Grabner H., Gall J., and van Gool L., What Makes a Chair a Chair? (PDF, Images/Data), IEEE Conference on Computer Vision and Pattern Recognition (CVPR’11)


Many object classes are primarily defined by their functions. However, this fact has been left largely unexploited by visual object categorization or detection systems. We propose a method to learn an affordance detector. It identifies locations in the 3d space which “support” the particular function. Our novel approach “imagines” an actor performing an action typical for the target object class, in stead of relying purely on the visual object appearance. So, function is handled as a cue complementary to appearance, rather than being a consideration after appearance-based detection. Experimental results are given for the functional category “sitting”. Such affordance is tested on a 3d representation of the scene, as can be realistically obtained through SfM or depth cameras. In contrast to appearance-based object detectors, affordance detection requires only very few training examples and generalizes very well to other sittable objects like benches or sofas when trained on a few chairs.

Related work:

Abhinav Gupta, Scott Satkin, Alexei A. Efros and M. Hebert, From Scene Geometry to Human Workspace. In CVPR 2011 [pdf]

Gall J., Fossati A., and van Gool L., Functional Categorization of Objects using Real-time Markerless Motion Capture (PDF, Images/Video/Data). In CVPR 2011.

Categories: Talk Announcement

March 28th Talk: Overview of object co-segmentation

March 25, 2012 Leave a comment

This week I will present an overview of object co-segmentation, a topic that has started receiving a lot of attention recently. I will use the following paper that summarizes most approaches,

The following are the other papers I would touch upon in the talk:

Categories: Uncategorized

Mar. 14th talk: New directions in object recognition

This week I will cover some new work on object recognition

Main paper:

“The Truth About Cats and Dogs” by Omkar M Parkh et al. ICCV2011 [pdf]

Template-based object detectors such as the deformable parts model of Felzenszwalb et al. [11] achieve state-ofthe-art performance for a variety of object categories, but are still outperformed by simpler bag-of-words models for highly flexible objects such as cats and dogs. In these cases we propose to use the template-based model to detect a distinctive part for the class, followed by detecting the rest of the object via segmentation on image specific information learnt from that part. This approach is motivated by two observations: (i) many object classes contain distinctive parts that can be detected very reliably by template-based detectors, whilst the entire object cannot; (ii) many classes (e.g. animals) have fairly homogeneous coloring and texture that can be used to segment the object once a sample is provided in an image.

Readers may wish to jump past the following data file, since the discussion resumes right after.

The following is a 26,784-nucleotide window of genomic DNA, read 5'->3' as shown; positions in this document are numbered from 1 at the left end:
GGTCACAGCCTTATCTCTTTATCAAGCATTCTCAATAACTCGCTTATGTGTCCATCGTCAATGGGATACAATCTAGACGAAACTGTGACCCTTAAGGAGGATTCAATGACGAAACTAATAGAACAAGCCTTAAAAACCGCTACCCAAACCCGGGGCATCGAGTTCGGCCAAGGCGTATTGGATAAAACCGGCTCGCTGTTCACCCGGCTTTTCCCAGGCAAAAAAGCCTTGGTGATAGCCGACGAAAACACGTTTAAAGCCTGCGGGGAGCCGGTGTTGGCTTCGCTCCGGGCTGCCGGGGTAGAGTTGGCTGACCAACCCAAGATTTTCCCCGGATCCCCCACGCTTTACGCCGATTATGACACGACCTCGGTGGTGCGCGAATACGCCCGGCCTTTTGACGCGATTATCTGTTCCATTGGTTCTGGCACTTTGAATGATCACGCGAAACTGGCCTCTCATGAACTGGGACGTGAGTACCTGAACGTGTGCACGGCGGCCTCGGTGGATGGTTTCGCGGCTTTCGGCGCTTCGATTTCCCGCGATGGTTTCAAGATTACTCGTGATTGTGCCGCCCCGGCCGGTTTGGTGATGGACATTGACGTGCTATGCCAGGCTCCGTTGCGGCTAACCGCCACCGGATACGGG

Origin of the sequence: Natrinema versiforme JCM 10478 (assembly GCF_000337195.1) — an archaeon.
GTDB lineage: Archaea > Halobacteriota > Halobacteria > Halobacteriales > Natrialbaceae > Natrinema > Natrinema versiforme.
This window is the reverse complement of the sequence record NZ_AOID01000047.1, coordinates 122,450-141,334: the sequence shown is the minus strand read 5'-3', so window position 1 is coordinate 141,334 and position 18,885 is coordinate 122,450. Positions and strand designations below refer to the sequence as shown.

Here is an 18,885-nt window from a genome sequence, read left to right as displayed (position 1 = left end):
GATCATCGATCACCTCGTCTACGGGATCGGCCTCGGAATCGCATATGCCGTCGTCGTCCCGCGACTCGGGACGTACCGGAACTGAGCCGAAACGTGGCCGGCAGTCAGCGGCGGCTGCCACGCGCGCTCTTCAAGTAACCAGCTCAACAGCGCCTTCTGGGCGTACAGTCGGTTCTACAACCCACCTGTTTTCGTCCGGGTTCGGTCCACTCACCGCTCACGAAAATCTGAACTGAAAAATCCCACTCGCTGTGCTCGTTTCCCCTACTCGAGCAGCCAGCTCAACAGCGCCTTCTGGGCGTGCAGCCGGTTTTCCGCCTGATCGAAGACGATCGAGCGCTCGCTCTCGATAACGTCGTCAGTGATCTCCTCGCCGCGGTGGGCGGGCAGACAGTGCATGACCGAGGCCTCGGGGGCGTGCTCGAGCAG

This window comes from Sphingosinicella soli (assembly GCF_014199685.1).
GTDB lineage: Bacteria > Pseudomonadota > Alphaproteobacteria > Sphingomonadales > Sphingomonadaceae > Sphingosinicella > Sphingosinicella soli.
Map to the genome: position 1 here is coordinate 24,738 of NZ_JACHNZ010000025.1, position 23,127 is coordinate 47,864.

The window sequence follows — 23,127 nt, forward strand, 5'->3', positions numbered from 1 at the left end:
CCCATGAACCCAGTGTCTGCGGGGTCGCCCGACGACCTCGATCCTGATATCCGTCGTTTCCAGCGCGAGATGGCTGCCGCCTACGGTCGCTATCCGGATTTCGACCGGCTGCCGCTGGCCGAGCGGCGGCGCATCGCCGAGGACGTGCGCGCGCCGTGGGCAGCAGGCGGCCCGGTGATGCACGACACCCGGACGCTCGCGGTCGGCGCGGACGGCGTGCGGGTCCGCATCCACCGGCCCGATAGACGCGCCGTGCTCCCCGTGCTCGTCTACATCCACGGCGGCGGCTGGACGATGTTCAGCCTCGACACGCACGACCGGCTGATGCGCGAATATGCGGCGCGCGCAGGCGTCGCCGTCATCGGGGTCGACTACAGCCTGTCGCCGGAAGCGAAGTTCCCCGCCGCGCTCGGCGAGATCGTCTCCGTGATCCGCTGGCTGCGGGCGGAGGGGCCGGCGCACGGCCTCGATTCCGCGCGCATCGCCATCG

We show quantitatively that our method substantially outperforms whole-body template-based detectors for these highly deformable object categories, and indeed achieves accuracy comparable to the state-of-the-art on the PASCAL VOC competition, which includes other models such as bagof-words.


  • “Cat head detection-how to effectively exploit shape and texture features” by  W. Zhang et al., ECCV2008. [pdf]
  • “Stationary features and cat detection” by François Fleuret & Donald Geman, Journal of Machine Learning Research, 2008. [pdf]
  • “Segmentation as Selective Search for Object Recognition” by Koen E. A. van de Sande et al., ICCV2011. [pdf]
  • “Object Recognition as Ranking Holistic Figure-Ground Hypotheses”, by Fuxin Li et al., CVPR2010 [pdf]
Categories: Uncategorized

Mar. 7th talk: Manhattan Scene Understanding

This week I will present the stream of work from Alex Flint about indoor scene understanding and 3D reconstruction.

abstract: this paper (ICCV 2011, oral presentation) addresses scene understanding in the context of a moving camera, integrating semantic reasoning ideas from monocular vision with 3D information available through structure–from–motion. We combine geometric and photometric cues in a Bayesian framework, building on recent successes leveraging the indoor Manhattan assumption in monocular vision. We focus on indoor environments and show how to extract key boundaries while ignoring clutter and decorations. To achieve this we present a graphical model that relates photometric cues learned from labeled data, stereo photo–consistency across multiple views, and depth cues derived from structure–from–motion point clouds. We show how to solve MAP inference using dynamic programming, allowing exact, global inference in 100 ms (in addition to feature computation of under one second) without using specialized hardware. Experiments show our system out–performing the state–of–the–art.

Paper list:

“Manhattan Scene Understanding Using Monocular, Stereo, and 3D Features”, Alex Flint, David Murray, and Ian Reid, ICCV 2011, oral [pdf]

“A Dynamic Programming Approach to Reconstructing Building Interiors”, Alex Flint, Christopher Mei, David Murray, and Ian Reid, ECCV 2010, [pdf]

“Growing Semantically Meaningful Models for Visual SLAM”, Alex Flint, Christopher Mei, Ian Reid, and David Murray, CVPR 2010, [pdf]

Categories: Uncategorized